The last decade has borne witness to an unprecedented level of change in the legal regulation of lesbian and gay lives across the Western world. In the UK in 1999, the age of consent for sex between men was 18; Section 28 of the Local Government Act 1988 prevented local authorities from ‘promoting homosexuality’; lesbians and gay men were banned from serving in the military, and were routinely discharged from the armed forces if their sexual orientation was discovered. Alongside these legal restrictions, there was a distinct lack of legal recognition of lesbians and gay men and, in particular, of the everyday familial relationships between same-sex couples and their children. In 2010, lesbians and gay men in the UK are no longer subjected to many of these legal detriments. Anti-gay laws have been repealed, and replaced with legal protections from discrimination on the basis of sexual orientation, and legal recognition for lesbian and gay families. The Civil Partnership Act 2004 created a system of recognition for same-sex relationships that is almost identical to marriage, recent reforms to adoption law now allow same-sex couples to adopt children together, and the same-sex partner of a woman who gives birth can now be named on any resulting child’s birth certificate and can have the legal status of ‘parent’. Yet it would be wrong to surmise that these legislative changes necessarily remove any discrimination from the everyday lives of lesbians and gay men. Elsewhere in the world, some of the gains for lesbians and gay men have been mirrored by increased backlash against same-sex relationships and families. For example, while some US states have granted same-sex couples access to marriage, many more have legislated to remove the possibility of legal recognition for lesbian and gay relationships. These legal developments combine to create a new, uncharted terrain for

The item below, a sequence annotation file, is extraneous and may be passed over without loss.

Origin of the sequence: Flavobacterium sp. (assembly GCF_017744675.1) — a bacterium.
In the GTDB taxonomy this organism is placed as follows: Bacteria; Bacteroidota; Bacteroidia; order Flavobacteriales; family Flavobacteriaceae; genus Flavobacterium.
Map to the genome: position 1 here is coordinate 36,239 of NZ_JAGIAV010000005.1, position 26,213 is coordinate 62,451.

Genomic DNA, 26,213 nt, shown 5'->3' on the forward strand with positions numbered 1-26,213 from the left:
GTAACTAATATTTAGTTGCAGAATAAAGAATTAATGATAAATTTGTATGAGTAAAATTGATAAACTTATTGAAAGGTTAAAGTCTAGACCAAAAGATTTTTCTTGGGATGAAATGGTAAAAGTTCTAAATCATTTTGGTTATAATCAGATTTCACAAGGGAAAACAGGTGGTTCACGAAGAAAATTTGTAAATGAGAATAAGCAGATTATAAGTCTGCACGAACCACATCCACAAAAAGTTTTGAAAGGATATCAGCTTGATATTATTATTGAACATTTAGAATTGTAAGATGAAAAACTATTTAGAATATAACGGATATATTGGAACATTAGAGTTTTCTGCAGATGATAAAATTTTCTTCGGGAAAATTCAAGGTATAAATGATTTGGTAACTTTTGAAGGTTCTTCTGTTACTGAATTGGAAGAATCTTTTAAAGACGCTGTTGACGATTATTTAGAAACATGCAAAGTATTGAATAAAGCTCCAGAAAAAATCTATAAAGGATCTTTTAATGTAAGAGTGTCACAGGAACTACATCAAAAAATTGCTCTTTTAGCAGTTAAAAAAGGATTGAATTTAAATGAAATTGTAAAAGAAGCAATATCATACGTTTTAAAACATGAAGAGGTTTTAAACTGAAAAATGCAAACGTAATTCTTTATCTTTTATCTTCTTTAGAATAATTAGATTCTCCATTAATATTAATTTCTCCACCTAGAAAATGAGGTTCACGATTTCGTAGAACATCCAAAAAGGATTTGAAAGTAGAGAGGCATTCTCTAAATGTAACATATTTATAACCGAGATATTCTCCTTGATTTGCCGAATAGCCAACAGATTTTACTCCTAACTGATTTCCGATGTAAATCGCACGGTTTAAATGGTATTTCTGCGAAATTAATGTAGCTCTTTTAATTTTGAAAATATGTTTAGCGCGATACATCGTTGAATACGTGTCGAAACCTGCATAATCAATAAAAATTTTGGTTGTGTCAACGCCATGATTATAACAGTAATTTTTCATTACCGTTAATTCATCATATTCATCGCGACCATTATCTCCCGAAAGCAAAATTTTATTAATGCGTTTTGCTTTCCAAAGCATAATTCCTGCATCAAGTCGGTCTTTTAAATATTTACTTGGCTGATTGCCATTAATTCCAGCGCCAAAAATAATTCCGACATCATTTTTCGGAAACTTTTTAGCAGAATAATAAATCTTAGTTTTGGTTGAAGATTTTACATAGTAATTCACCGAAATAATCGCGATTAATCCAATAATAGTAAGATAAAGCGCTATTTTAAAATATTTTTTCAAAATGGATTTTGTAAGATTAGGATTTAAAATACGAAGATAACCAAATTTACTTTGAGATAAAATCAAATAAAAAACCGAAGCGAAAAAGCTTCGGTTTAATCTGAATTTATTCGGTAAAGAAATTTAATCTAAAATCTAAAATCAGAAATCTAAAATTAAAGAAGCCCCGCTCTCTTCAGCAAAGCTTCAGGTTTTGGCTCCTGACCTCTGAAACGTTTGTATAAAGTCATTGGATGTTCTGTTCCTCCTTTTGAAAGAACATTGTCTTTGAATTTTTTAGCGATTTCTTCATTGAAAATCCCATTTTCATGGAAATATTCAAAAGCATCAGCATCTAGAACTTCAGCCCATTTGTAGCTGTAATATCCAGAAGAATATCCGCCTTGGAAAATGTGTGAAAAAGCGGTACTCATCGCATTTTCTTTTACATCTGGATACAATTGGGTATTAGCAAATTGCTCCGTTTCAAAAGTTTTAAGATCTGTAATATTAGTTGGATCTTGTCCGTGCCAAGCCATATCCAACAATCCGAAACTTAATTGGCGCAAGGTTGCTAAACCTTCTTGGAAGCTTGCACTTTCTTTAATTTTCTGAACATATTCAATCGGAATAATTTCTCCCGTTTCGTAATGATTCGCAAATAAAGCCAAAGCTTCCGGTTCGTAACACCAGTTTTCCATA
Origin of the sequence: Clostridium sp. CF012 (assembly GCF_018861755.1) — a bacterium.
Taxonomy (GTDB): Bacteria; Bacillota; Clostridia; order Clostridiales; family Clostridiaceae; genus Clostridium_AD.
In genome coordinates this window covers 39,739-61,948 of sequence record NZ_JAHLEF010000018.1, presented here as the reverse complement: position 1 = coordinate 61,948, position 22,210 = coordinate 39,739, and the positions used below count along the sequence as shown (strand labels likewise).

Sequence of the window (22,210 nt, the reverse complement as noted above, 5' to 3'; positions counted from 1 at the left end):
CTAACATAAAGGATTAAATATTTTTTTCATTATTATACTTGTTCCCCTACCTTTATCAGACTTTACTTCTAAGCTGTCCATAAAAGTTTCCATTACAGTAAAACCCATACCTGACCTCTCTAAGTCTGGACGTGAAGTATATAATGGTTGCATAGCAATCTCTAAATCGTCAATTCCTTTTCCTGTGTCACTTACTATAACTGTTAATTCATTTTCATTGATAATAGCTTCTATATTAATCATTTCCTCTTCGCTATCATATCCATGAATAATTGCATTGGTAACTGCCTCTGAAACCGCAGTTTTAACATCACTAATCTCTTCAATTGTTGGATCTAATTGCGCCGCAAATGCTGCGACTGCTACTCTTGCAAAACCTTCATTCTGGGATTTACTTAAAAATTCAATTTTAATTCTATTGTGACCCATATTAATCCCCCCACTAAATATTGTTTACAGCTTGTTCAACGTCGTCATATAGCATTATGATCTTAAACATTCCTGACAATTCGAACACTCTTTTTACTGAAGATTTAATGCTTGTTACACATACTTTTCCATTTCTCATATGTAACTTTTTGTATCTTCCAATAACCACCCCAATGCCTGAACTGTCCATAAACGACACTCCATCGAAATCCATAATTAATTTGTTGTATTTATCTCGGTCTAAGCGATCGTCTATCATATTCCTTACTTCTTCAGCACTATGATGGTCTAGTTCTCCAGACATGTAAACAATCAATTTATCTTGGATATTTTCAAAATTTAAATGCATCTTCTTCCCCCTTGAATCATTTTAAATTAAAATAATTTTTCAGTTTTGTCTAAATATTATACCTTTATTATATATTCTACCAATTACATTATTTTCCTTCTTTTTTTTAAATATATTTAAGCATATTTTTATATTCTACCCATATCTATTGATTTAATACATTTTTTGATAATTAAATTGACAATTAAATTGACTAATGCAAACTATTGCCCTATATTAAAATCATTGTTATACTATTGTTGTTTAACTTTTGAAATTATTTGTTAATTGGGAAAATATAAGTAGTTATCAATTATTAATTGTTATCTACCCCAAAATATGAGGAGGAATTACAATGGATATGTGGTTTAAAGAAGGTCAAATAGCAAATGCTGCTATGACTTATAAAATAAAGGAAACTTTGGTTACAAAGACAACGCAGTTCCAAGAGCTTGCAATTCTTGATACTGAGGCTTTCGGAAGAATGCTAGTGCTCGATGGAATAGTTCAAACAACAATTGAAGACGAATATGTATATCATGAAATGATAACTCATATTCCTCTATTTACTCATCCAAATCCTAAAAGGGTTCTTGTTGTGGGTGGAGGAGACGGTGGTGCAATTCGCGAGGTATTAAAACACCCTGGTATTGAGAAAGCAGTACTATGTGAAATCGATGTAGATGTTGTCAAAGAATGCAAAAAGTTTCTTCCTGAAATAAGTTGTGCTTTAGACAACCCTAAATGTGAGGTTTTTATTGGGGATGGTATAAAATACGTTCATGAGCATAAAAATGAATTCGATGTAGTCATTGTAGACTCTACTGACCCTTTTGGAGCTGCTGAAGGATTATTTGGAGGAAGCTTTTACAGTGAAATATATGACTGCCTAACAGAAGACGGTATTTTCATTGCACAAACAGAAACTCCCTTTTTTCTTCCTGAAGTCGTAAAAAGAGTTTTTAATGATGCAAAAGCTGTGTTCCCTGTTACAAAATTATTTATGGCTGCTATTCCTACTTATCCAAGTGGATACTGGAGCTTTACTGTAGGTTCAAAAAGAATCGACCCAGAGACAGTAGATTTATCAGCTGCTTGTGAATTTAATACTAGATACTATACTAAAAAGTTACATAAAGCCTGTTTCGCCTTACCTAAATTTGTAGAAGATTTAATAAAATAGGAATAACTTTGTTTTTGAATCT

lesbians and gay men. This book seeks to explore the effects of this recent seismic shift in the legal landscape for lesbians and gay men and examines the consequences of such dramatic legal change on the everyday lives of lesbians and gay men. The primary focus of this book is to explore lesbians’ and gay men’s experiences of, attitudes to and views about the interlinked reforms to the legal context of lesbian and gay familial lives. The different approaches to the recognition and regulation of lesbian and gay families in the UK,

Canada and the US provide fertile ground for exploring and understanding how different legal and social contexts impact on the ways lesbians and gay men approach, understand and consider the place of law in their everyday lives. I have three main reasons for foregrounding familial lives in this book: first, lesbian and gay relationship recognition and parenting rights are, to greater or lesser extents, the current focus of lesbian and gay activism within the UK (and in a number of other countries worldwide). Second, parenting and relationships seem more relevant to the everyday lives of lesbians and gay men in the early twenty-first century West than, for example, sexual offences legislation. A third reason for my focus on familial relationships is that it is not necessary to construct lesbians and gay men as ‘victims’, as may be necessary with an exploration of, for example, discrimination or hate crimes. This book is concerned, predominantly, with the legal situation of lesbians

and gay men. While it has become common to include bisexual and trans people within academic commentary relating to sexual minority rights, I have chosen not to do so in this book for two key reasons. First, the empirical foci of my study (relationship recognition and parenting) give rise to different issues for bisexual people (see e.g. Aviram, 2008; Klesse, 2006) and for transsexual and transgender individuals (see e.g. Coombs, 2001; Whittle, 2002) than they do for lesbians and gay men. While it would have been interesting to be able to compare these perspectives within this research, it is beyond the scope of this book to do justice to the different perspectives that bisexuality and trans issues bring to these areas. Second, as well as being concerned with sexuality, throughout this book I examine places where there are (and are not) gendered differences in attitudes to and perceptions of law and legal process. As such, a focus on the similarities and differences between lesbians’ and gay men’s views allows these gendered differences to come to the fore.